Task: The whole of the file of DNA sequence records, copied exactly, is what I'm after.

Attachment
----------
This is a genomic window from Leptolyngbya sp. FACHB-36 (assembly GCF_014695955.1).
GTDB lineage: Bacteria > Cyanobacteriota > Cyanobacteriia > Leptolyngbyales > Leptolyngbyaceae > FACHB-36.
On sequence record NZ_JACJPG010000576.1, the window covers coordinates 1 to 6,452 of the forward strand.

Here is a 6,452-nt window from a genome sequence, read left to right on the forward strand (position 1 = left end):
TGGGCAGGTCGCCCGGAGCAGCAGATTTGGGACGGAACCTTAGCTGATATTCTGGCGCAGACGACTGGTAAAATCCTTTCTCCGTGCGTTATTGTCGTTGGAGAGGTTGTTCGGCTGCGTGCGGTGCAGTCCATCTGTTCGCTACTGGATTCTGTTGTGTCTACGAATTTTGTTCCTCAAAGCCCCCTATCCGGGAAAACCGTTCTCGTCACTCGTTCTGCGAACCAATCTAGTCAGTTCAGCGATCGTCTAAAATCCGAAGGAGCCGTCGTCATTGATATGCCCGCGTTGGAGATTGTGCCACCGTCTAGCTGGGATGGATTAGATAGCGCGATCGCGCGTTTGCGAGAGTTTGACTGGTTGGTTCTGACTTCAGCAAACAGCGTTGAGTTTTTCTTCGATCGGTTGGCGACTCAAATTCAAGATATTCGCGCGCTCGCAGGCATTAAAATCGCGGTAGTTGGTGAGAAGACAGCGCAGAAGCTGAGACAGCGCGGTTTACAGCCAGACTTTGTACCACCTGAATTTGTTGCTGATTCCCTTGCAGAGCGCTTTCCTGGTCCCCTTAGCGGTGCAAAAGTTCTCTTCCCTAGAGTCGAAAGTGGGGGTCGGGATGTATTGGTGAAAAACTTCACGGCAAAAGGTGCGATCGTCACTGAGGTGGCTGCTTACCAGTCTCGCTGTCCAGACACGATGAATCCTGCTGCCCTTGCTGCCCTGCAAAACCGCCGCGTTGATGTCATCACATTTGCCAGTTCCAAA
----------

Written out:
This is a genomic window from Leptolyngbya sp. FACHB-36 (assembly GCF_014695955.1).
GTDB lineage: Bacteria > Cyanobacteriota > Cyanobacteriia > Leptolyngbyales > Leptolyngbyaceae > FACHB-36.
On sequence record NZ_JACJPG010000576.1, the window covers coordinates 1 to 6,452 of the forward strand.

Here is a 6,452-nt window from a genome sequence, read left to right on the forward strand (position 1 = left end):
TGGGCAGGTCGCCCGGAGCAGCAGATTTGGGACGGAACCTTAGCTGATATTCTGGCGCAGACGACTGGTAAAATCCTTTCTCCGTGCGTTATTGTCGTTGGAGAGGTTGTTCGGCTGCGTGCGGTGCAGTCCATCTGTTCGCTACTGGATTCTGTTGTGTCTACGAATTTTGTTCCTCAAAGCCCCCTATCCGGGAAAACCGTTCTCGTCACTCGTTCTGCGAACCAATCTAGTCAGTTCAGCGATCGTCTAAAATCCGAAGGAGCCGTCGTCATTGATATGCCCGCGTTGGAGATTGTGCCACCGTCTAGCTGGGATGGATTAGATAGCGCGATCGCGCGTTTGCGAGAGTTTGACTGGTTGGTTCTGACTTCAGCAAACAGCGTTGAGTTTTTCTTCGATCGGTTGGCGACTCAAATTCAAGATATTCGCGCGCTCGCAGGCATTAAAATCGCGGTAGTTGGTGAGAAGACAGCGCAGAAGCTGAGACAGCGCGGTTTACAGCCAGACTTTGTACCACCTGAATTTGTTGCTGATTCCCTTGCAGAGCGCTTTCCTGGTCCCCTTAGCGGTGCAAAAGTTCTCTTCCCTAGAGTCGAAAGTGGGGGTCGGGATGTATTGGTGAAAAACTTCACGGCAAAAGGTGCGATCGTCACTGAGGTGGCTGCTTACCAGTCTCGCTGTCCAGACACGATGAATCCTGCTGCCCTTGCTGCCCTGCAAAACCGCCGCGTTGATGTCATCACATTTGCCAGTTCCAAA